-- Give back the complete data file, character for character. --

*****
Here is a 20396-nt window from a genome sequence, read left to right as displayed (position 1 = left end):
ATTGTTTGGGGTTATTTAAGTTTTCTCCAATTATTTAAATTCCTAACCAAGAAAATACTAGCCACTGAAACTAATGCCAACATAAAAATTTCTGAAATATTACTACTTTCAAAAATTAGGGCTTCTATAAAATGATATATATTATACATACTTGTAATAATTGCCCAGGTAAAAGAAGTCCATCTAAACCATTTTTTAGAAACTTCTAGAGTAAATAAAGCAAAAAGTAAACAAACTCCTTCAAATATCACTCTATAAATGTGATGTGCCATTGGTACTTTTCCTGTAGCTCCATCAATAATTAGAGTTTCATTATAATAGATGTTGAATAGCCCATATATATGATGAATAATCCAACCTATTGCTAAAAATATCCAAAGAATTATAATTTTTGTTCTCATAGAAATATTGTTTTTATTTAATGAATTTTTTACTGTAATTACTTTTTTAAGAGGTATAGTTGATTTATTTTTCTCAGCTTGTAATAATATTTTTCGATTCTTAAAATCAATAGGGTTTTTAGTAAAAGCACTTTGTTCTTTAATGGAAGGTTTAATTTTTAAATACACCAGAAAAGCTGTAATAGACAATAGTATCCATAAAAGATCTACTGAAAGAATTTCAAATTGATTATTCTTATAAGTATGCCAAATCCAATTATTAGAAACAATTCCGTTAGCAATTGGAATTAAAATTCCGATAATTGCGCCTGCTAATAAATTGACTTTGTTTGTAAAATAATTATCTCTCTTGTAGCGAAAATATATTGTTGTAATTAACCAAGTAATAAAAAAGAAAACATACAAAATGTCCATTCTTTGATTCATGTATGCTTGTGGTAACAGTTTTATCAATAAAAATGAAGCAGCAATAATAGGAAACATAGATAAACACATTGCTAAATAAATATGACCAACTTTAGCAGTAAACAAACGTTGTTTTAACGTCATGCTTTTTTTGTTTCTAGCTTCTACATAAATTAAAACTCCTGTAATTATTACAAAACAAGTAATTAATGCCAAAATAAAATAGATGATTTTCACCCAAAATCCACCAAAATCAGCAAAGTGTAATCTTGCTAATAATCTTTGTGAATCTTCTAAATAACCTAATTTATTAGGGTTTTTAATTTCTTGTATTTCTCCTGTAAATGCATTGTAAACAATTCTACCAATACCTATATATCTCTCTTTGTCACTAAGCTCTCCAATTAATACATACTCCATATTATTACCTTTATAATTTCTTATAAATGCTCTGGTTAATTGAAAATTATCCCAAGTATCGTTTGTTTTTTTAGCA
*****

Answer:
Here is a 20396-nt window from a genome sequence, read left to right as displayed (position 1 = left end):
ATTGTTTGGGGTTATTTAAGTTTTCTCCAATTATTTAAATTCCTAACCAAGAAAATACTAGCCACTGAAACTAATGCCAACATAAAAATTTCTGAAATATTACTACTTTCAAAAATTAGGGCTTCTATAAAATGATATATATTATACATACTTGTAATAATTGCCCAGGTAAAAGAAGTCCATCTAAACCATTTTTTAGAAACTTCTAGAGTAAATAAAGCAAAAAGTAAACAAACTCCTTCAAATATCACTCTATAAATGTGATGTGCCATTGGTACTTTTCCTGTAGCTCCATCAATAATTAGAGTTTCATTATAATAGATGTTGAATAGCCCATATATATGATGAATAATCCAACCTATTGCTAAAAATATCCAAAGAATTATAATTTTTGTTCTCATAGAAATATTGTTTTTATTTAATGAATTTTTTACTGTAATTACTTTTTTAAGAGGTATAGTTGATTTATTTTTCTCAGCTTGTAATAATATTTTTCGATTCTTAAAATCAATAGGGTTTTTAGTAAAAGCACTTTGTTCTTTAATGGAAGGTTTAATTTTTAAATACACCAGAAAAGCTGTAATAGACAATAGTATCCATAAAAGATCTACTGAAAGAATTTCAAATTGATTATTCTTATAAGTATGCCAAATCCAATTATTAGAAACAATTCCGTTAGCAATTGGAATTAAAATTCCGATAATTGCGCCTGCTAATAAATTGACTTTGTTTGTAAAATAATTATCTCTCTTGTAGCGAAAATATATTGTTGTAATTAACCAAGTAATAAAAAAGAAAACATACAAAATGTCCATTCTTTGATTCATGTATGCTTGTGGTAACAGTTTTATCAATAAAAATGAAGCAGCAATAATAGGAAACATAGATAAACACATTGCTAAATAAATATGACCAACTTTAGCAGTAAACAAACGTTGTTTTAACGTCATGCTTTTTTTGTTTCTAGCTTCTACATAAATTAAAACTCCTGTAATTATTACAAAACAAGTAATTAATGCCAAAATAAAATAGATGATTTTCACCCAAAATCCACCAAAATCAGCAAAGTGTAATCTTGCTAATAATCTTTGTGAATCTTCTAAATAACCTAATTTATTAGGGTTTTTAATTTCTTGTATTTCTCCTGTAAATGCATTGTAAACAATTCTACCAATACCTATATATCTCTCTTTGTCACTAAGCTCTCCAATTAATACATACTCCATATTATTACCTTTATAATTTCTTATAAATGCTCTGGTTAATTGAAAATTATCCCAAGTATCGTTTGTTTTTTTAGCA